Then there's the question of who gets to enjoy this forest. A two-bedroom flat typically costs more than $5.7 million. Condo fees, used to pay for teams of specialized gardeners who rappel from the rooftop, run tens of thousands of dollars per month.
All to say, there is a reason the Bosco Verticale became known to Milanese as the "home of the elite."
Nowhere to go
In recent years, critics have been more vocal about this issue with the vertical forest philosophy — that it privatizes nature at a high environmental and financial cost.
In an article for Artribune, an Italian art criticism magazine, architecture critic Fabrizio Bellomo drew a contrast between the Bosco Verticale and a Milanese park notorious for drug dealing, known as the Rogoredo Grove.
"This grove," he wrote, "even with the facets of decay and marginalization connected to it — it still remains an environment to be lived in, a public space in all respects."
As for the Bosco Verticale, he said, not so much.
Kurt Kohlstedt, writing for the U.S.-based architecture and design blog 99 Percent Invisible, said of vertical forests: "This particular trend may be getting out of hand…. It lifts trees out of shared public spaces entirely, putting them up where they can be seen by many but enjoyed by few."
That is particularly hard to swallow in a city like Milan, which is struggling with an affordable housing crisis driven by skyrocketing rents.
Maria Chiara Cela, a spokesperson for the Milanese social housing co-operative DAR=CASA, said wait lists for geared-to-income housing in the city have topped 20,000 names, even as hundreds of flats sit empty awaiting public funds for renovation.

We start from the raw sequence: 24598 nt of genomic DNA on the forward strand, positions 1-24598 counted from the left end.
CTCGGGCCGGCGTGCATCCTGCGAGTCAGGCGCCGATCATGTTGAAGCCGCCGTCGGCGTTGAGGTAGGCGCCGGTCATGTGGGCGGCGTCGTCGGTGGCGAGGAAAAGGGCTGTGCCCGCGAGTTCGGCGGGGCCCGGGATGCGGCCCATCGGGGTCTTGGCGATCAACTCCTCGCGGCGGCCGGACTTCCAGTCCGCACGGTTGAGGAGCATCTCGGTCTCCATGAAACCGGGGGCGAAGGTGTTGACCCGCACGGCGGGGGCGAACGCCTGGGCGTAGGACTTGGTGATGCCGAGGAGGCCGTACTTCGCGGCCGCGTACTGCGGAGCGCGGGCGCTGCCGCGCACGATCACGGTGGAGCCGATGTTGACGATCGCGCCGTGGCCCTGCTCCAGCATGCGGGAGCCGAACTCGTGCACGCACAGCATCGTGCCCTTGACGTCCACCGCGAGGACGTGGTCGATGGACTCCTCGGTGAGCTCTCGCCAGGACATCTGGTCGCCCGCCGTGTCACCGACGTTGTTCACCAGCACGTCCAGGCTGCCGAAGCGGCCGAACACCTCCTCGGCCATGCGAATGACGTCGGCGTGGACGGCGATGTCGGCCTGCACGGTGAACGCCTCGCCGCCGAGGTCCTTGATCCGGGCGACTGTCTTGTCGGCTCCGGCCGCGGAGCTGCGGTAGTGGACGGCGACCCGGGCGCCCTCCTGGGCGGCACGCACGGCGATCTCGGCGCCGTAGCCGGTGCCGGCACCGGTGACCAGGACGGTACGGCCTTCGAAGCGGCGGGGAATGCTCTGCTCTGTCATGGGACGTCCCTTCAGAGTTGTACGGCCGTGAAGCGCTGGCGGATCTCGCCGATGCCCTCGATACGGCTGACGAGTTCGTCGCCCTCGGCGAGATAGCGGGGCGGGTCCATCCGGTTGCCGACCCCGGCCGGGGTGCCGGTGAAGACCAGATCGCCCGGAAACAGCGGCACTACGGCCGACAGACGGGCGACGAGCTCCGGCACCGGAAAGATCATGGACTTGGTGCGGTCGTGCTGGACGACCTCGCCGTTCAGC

"Public housing has not been supported by public funds for a long time," she said.
Boeri, aware of these criticisms, says he always viewed the Bosco Verticale as a prototype for a theory of design rather than a completed project.
"Criticisms are always useful," he said. "You learn from your mistakes, and you … test new solutions."
So he was intrigued — grateful, even — when a Dutch social housing corporation, Sint Trudo, approached him in 2016 with the idea of replicating his design in Strijp-S, a former industrial district of Eindhoven.
Social housing in the Netherlands is a unique beast. Less than 15 per cent of the country's housing is private rentals. Instead, the vast majority of rentals are managed by public housing corporations like Sint Trudo that offer units at below market rents, geared to income.
But, similar to Italy, private rents have so rapidly outpaced incomes that wait lists for these public apartments are very long.
"On average in the country, [wait times are] somewhere between five and eight years," said Frans Schilder, a housing expert with PBL Netherlands, an environmental advisory group to the Dutch government. "In a city like Amsterdam, it can be up to 15 years."
That housing crunch hits young people particularly hard, as they tend to be stuck in the middle — with incomes too high to qualify for social housing but too low for private rentals.
"Our ambition was to create a centre … that was attractive to the young talents," said Jack Hock, the project lead on the Trudo tower. He described it as a place for that "missing middle" to call home.